Lily Boyce wants to be an artist or an astronaut - or maybe both.
"I want everything," the Lawrence High School junior said.
At a time when many kids are focusing on practical career paths, a Kansas University professor is helping creative kids like Boyce follow their often-nontraditional dreams.
"In this world, young people who have creative goals are often discouraged," said Barbara Kerr, distinguished professor of counseling psychology.
Kerr and Robyn McKay, a KU doctoral student in counseling psychology, started the Counseling Laboratory for Exploration of Optimal States, a research-through-service program that provides career and school counseling for creative high school students across the state.
Sandra Wick, associate director of KU's Honors Program, said she'd seen a trend of students seeking vocational training rather than liberal arts studies.
"I do sense a growing pressure from somewhere that there has to be a profession at the end of these four years," she said. "It's kind of a sad thing in a way."
Melessa Demo, a counselor at LHS, said students seeking creative fields are fun to counsel, and she tries to encourage students to have a common-sense approach, even when their hopes may seem impractical.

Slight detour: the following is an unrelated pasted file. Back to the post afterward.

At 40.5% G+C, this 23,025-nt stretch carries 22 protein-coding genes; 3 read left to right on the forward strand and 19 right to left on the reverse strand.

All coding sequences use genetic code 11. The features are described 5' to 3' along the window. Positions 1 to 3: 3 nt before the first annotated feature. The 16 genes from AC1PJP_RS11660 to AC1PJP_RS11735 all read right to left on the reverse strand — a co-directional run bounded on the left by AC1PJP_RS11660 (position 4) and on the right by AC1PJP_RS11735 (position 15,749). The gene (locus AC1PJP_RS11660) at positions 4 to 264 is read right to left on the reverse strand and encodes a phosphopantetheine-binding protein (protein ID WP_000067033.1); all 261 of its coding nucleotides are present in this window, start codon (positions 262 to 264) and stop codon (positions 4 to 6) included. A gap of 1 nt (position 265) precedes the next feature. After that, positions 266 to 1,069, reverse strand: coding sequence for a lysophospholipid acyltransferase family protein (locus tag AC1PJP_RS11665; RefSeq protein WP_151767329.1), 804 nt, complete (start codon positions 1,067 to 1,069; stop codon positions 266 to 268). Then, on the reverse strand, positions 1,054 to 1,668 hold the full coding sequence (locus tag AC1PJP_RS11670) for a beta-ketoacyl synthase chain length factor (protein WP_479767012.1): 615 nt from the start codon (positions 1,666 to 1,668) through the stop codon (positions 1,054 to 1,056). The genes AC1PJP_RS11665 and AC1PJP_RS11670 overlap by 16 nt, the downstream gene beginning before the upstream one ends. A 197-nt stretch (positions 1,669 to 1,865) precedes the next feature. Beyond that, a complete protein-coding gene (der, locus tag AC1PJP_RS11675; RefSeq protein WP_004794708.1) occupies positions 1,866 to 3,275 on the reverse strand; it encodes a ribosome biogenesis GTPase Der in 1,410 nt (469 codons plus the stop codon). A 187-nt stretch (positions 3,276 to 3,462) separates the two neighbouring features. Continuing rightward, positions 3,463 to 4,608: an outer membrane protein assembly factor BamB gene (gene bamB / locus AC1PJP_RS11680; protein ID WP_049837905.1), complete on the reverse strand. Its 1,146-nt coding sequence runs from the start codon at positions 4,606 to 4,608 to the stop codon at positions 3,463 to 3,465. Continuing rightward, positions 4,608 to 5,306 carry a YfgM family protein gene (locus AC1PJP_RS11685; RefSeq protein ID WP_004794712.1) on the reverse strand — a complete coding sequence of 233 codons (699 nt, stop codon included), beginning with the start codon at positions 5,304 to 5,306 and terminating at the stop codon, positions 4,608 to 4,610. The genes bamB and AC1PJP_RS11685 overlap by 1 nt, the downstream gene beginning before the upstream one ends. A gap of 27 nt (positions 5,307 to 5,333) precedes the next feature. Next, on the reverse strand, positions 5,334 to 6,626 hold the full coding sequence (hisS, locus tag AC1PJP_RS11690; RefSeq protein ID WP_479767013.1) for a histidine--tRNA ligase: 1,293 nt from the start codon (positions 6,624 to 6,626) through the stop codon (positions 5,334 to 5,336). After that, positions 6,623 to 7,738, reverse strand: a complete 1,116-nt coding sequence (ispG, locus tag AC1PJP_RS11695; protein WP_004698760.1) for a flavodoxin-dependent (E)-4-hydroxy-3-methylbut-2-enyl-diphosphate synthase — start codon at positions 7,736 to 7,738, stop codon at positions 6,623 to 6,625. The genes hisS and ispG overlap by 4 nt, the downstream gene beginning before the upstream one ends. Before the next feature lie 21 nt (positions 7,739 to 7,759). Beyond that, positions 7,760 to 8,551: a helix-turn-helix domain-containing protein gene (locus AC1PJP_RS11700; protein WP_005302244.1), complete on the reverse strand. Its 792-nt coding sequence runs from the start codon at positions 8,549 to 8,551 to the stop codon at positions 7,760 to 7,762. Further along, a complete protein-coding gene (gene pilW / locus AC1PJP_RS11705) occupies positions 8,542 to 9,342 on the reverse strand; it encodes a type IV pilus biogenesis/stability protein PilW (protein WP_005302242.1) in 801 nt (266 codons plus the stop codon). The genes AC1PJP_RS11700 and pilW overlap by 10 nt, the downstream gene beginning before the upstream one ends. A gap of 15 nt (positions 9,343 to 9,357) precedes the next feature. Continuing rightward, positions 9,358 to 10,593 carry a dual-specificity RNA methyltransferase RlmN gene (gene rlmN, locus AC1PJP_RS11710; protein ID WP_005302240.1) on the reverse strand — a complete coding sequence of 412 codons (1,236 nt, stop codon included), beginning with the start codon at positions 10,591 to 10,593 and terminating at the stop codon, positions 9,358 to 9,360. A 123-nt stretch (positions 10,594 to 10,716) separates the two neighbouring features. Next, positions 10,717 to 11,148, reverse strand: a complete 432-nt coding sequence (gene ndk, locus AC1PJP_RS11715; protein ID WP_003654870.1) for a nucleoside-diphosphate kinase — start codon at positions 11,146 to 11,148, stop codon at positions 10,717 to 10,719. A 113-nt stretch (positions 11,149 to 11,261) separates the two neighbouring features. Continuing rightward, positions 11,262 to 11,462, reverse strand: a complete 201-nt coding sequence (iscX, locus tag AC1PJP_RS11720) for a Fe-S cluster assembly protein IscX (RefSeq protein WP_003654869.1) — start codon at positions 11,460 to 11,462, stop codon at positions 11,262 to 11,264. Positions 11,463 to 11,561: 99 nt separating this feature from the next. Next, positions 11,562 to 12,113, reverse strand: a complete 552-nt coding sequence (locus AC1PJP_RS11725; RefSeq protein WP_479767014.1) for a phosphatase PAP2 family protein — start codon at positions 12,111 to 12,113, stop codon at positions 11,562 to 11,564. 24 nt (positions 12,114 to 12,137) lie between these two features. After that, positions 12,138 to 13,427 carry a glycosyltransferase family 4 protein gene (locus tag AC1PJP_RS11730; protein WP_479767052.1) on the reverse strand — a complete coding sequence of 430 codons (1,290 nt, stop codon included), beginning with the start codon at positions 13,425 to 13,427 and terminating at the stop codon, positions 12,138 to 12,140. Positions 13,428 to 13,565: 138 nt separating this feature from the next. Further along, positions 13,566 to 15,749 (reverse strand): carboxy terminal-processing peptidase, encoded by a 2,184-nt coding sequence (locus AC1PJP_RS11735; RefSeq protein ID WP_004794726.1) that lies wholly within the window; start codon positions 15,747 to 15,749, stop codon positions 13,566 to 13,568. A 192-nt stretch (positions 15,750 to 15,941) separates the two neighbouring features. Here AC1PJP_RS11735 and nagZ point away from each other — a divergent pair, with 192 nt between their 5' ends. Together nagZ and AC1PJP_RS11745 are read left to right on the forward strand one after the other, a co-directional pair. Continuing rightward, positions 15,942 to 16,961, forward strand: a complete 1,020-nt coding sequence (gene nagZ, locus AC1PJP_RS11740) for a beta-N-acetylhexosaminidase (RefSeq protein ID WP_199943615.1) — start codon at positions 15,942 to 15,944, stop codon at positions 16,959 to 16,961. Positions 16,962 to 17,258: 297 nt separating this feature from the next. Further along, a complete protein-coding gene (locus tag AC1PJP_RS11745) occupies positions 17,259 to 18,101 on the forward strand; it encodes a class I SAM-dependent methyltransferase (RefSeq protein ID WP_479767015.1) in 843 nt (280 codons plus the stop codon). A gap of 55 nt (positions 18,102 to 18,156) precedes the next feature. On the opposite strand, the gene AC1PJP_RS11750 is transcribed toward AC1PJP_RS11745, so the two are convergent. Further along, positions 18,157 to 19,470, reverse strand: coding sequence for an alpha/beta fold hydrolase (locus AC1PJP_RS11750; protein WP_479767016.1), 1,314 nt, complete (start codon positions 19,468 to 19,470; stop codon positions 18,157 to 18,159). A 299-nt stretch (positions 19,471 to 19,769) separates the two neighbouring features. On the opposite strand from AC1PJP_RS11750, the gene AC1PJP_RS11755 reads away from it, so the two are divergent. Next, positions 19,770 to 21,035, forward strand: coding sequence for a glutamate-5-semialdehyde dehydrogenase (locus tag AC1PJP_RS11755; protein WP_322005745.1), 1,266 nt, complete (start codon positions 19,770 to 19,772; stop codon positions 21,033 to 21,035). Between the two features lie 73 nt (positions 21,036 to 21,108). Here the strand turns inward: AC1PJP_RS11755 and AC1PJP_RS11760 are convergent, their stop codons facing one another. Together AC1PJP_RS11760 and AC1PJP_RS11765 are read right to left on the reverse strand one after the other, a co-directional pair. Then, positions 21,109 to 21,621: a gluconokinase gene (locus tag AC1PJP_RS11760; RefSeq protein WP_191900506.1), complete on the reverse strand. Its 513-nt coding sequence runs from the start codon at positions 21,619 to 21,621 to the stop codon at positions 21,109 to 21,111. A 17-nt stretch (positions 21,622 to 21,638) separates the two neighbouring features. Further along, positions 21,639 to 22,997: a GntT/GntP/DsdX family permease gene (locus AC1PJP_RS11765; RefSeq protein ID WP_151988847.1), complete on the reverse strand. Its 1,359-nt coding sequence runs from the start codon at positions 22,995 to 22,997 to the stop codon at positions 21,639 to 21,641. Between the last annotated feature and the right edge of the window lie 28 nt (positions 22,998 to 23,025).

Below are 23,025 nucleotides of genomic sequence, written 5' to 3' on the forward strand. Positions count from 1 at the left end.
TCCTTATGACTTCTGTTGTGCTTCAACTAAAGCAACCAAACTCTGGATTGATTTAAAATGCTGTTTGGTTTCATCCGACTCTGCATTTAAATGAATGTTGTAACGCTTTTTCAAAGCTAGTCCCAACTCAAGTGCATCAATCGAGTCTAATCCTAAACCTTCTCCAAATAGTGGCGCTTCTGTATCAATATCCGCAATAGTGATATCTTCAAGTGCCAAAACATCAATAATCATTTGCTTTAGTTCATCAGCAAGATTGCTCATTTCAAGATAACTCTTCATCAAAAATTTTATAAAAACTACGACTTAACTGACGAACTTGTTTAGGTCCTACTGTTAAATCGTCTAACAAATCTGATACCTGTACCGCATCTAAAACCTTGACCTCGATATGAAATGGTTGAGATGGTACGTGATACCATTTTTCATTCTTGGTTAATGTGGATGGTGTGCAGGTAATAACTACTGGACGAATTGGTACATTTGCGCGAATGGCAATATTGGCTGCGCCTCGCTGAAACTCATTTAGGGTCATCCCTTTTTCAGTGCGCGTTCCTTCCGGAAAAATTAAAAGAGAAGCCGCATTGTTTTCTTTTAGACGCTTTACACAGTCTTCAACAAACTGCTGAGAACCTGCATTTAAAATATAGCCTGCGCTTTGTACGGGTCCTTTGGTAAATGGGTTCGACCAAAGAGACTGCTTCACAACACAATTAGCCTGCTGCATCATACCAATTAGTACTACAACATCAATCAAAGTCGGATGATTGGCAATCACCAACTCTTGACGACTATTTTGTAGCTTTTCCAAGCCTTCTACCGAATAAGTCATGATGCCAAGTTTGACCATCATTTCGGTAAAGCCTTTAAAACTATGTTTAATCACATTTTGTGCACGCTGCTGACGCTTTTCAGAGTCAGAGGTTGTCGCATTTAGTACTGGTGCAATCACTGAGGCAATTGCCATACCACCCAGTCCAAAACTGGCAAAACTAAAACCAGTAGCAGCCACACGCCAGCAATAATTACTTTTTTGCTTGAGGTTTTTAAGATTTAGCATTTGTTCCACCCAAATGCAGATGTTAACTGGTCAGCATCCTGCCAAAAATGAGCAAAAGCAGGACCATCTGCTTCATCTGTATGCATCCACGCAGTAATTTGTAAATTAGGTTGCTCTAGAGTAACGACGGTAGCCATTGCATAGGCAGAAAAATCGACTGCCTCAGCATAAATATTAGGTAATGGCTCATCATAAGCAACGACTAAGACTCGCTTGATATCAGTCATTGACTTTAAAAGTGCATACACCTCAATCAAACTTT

"We don't crush anyone's dreams, but we also try to look at it objectively," she said.
Though their promise is great, creative kids whose passions may have them taking paths less traveled often don't get the counseling they need, Kerr said. Such students often don't face clear career ladders.
The program began this spring with nearly 300 Kansas students who were nominated by school staff. Kerr works with creatively gifted students. She uses a profiling technique that compares their personalities with those of gifted, creative adults.
Creative kids by Kerr's definition are bright, but they aren't necessarily a school's top achievers. Often they tend to be B+ students rather than A students, because they do well in courses they enjoy and disregard other courses, Kerr said.
Creative kids often have the ability to become engrossed in a particular pursuit.
Tom Ashe, an LHS junior, participated in the project. Ashe wants to be a musician and brings his guitar to school. He strummed it recently as he talked about his career goals.
"I know it's a long shot," he said of his dream to be a professional musician. "I'm ready to accept some sleepless nights and the poor lifestyle."
The pilot program will continue in the fall and next spring.